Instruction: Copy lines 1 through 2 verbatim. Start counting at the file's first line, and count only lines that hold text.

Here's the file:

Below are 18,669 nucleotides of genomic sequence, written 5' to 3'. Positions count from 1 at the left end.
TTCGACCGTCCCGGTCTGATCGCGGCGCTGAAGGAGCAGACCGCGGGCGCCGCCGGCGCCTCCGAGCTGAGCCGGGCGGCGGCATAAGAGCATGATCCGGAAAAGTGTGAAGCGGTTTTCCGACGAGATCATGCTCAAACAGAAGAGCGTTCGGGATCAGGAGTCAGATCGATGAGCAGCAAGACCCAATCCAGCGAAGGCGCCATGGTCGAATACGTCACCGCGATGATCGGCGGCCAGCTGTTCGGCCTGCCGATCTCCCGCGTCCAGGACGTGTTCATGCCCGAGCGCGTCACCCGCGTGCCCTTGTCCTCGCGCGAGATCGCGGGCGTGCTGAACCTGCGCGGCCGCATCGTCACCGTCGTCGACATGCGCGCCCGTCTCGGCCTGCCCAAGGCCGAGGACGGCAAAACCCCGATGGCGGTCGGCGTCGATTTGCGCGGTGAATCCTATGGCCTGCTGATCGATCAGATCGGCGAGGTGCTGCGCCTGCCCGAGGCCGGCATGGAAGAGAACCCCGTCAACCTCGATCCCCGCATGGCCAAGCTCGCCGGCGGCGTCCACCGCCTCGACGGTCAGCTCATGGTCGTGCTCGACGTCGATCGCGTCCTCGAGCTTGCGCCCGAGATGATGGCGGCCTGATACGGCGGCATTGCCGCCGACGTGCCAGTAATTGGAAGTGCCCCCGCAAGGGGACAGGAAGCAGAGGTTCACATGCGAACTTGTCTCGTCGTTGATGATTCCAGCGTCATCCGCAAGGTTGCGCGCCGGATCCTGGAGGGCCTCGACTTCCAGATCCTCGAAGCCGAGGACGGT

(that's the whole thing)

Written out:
Below are 18,669 nucleotides of genomic sequence, written 5' to 3'. Positions count from 1 at the left end.
TTCGACCGTCCCGGTCTGATCGCGGCGCTGAAGGAGCAGACCGCGGGCGCCGCCGGCGCCTCCGAGCTGAGCCGGGCGGCGGCATAAGAGCATGATCCGGAAAAGTGTGAAGCGGTTTTCCGACGAGATCATGCTCAAACAGAAGAGCGTTCGGGATCAGGAGTCAGATCGATGAGCAGCAAGACCCAATCCAGCGAAGGCGCCATGGTCGAATACGTCACCGCGATGATCGGCGGCCAGCTGTTCGGCCTGCCGATCTCCCGCGTCCAGGACGTGTTCATGCCCGAGCGCGTCACCCGCGTGCCCTTGTCCTCGCGCGAGATCGCGGGCGTGCTGAACCTGCGCGGCCGCATCGTCACCGTCGTCGACATGCGCGCCCGTCTCGGCCTGCCCAAGGCCGAGGACGGCAAAACCCCGATGGCGGTCGGCGTCGATTTGCGCGGTGAATCCTATGGCCTGCTGATCGATCAGATCGGCGAGGTGCTGCGCCTGCCCGAGGCCGGCATGGAAGAGAACCCCGTCAACCTCGATCCCCGCATGGCCAAGCTCGCCGGCGGCGTCCACCGCCTCGACGGTCAGCTCATGGTCGTGCTCGACGTCGATCGCGTCCTCGAGCTTGCGCCCGAGATGATGGCGGCCTGATACGGCGGCATTGCCGCCGACGTGCCAGTAATTGGAAGTGCCCCCGCAAGGGGACAGGAAGCAGAGGTTCACATGCGAACTTGTCTCGTCGTTGATGATTCCAGCGTCATCCGCAAGGTTGCGCGCCGGATCCTGGAGGGCCTCGACTTCCAGATCCTCGAAGCCGAGGACGGT